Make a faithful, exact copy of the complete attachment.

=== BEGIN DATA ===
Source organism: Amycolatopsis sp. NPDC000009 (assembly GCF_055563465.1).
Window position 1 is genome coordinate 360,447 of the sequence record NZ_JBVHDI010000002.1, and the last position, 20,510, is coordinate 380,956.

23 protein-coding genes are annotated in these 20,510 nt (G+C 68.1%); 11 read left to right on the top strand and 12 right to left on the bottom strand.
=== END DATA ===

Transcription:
Source organism: Amycolatopsis sp. NPDC000009 (assembly GCF_055563465.1).
Window position 1 is genome coordinate 360,447 of the sequence record NZ_JBVHDI010000002.1, and the last position, 20,510, is coordinate 380,956.

23 protein-coding genes are annotated in these 20,510 nt (G+C 68.1%); 11 read left to right on the top strand and 12 right to left on the bottom strand.